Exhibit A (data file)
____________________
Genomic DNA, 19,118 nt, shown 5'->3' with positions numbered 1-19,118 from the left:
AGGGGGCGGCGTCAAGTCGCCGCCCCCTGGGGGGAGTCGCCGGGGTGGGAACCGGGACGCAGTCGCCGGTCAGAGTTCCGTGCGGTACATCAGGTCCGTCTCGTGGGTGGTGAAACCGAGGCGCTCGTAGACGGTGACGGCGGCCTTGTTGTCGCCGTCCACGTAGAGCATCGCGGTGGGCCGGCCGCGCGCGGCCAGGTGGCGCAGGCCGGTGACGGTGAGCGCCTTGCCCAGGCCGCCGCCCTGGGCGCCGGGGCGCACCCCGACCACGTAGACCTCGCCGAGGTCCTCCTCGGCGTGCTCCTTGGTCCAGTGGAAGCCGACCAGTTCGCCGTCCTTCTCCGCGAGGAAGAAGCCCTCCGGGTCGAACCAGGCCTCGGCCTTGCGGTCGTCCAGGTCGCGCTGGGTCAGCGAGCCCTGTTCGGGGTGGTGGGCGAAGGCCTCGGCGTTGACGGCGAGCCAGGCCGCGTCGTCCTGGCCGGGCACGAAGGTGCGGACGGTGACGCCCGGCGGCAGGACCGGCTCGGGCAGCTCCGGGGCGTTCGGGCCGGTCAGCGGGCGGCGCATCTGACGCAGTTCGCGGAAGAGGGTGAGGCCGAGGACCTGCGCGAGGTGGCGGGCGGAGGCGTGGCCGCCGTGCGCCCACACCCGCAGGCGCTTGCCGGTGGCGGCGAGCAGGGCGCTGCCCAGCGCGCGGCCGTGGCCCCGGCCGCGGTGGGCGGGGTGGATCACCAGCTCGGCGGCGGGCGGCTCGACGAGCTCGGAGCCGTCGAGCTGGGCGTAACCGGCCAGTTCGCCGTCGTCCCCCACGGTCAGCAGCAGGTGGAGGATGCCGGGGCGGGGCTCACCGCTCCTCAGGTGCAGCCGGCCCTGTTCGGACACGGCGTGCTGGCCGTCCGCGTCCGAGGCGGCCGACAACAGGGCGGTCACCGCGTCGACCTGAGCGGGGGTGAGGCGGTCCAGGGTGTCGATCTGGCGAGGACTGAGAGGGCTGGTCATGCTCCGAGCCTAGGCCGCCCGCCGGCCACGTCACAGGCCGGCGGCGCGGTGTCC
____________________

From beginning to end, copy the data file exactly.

Genomic DNA, 19,118 nt, shown 5'->3' with positions numbered 1-19,118 from the left:
AGGGGGCGGCGTCAAGTCGCCGCCCCCTGGGGGGAGTCGCCGGGGTGGGAACCGGGACGCAGTCGCCGGTCAGAGTTCCGTGCGGTACATCAGGTCCGTCTCGTGGGTGGTGAAACCGAGGCGCTCGTAGACGGTGACGGCGGCCTTGTTGTCGCCGTCCACGTAGAGCATCGCGGTGGGCCGGCCGCGCGCGGCCAGGTGGCGCAGGCCGGTGACGGTGAGCGCCTTGCCCAGGCCGCCGCCCTGGGCGCCGGGGCGCACCCCGACCACGTAGACCTCGCCGAGGTCCTCCTCGGCGTGCTCCTTGGTCCAGTGGAAGCCGACCAGTTCGCCGTCCTTCTCCGCGAGGAAGAAGCCCTCCGGGTCGAACCAGGCCTCGGCCTTGCGGTCGTCCAGGTCGCGCTGGGTCAGCGAGCCCTGTTCGGGGTGGTGGGCGAAGGCCTCGGCGTTGACGGCGAGCCAGGCCGCGTCGTCCTGGCCGGGCACGAAGGTGCGGACGGTGACGCCCGGCGGCAGGACCGGCTCGGGCAGCTCCGGGGCGTTCGGGCCGGTCAGCGGGCGGCGCATCTGACGCAGTTCGCGGAAGAGGGTGAGGCCGAGGACCTGCGCGAGGTGGCGGGCGGAGGCGTGGCCGCCGTGCGCCCACACCCGCAGGCGCTTGCCGGTGGCGGCGAGCAGGGCGCTGCCCAGCGCGCGGCCGTGGCCCCGGCCGCGGTGGGCGGGGTGGATCACCAGCTCGGCGGCGGGCGGCTCGACGAGCTCGGAGCCGTCGAGCTGGGCGTAACCGGCCAGTTCGCCGTCGTCCCCCACGGTCAGCAGCAGGTGGAGGATGCCGGGGCGGGGCTCACCGCTCCTCAGGTGCAGCCGGCCCTGTTCGGACACGGCGTGCTGGCCGTCCGCGTCCGAGGCGGCCGACAACAGGGCGGTCACCGCGTCGACCTGAGCGGGGGTGAGGCGGTCCAGGGTGTCGATCTGGCGAGGACTGAGAGGGCTGGTCATGCTCCGAGCCTAGGCCGCCCGCCGGCCACGTCACAGGCCGGCGGCGCGGTGTCC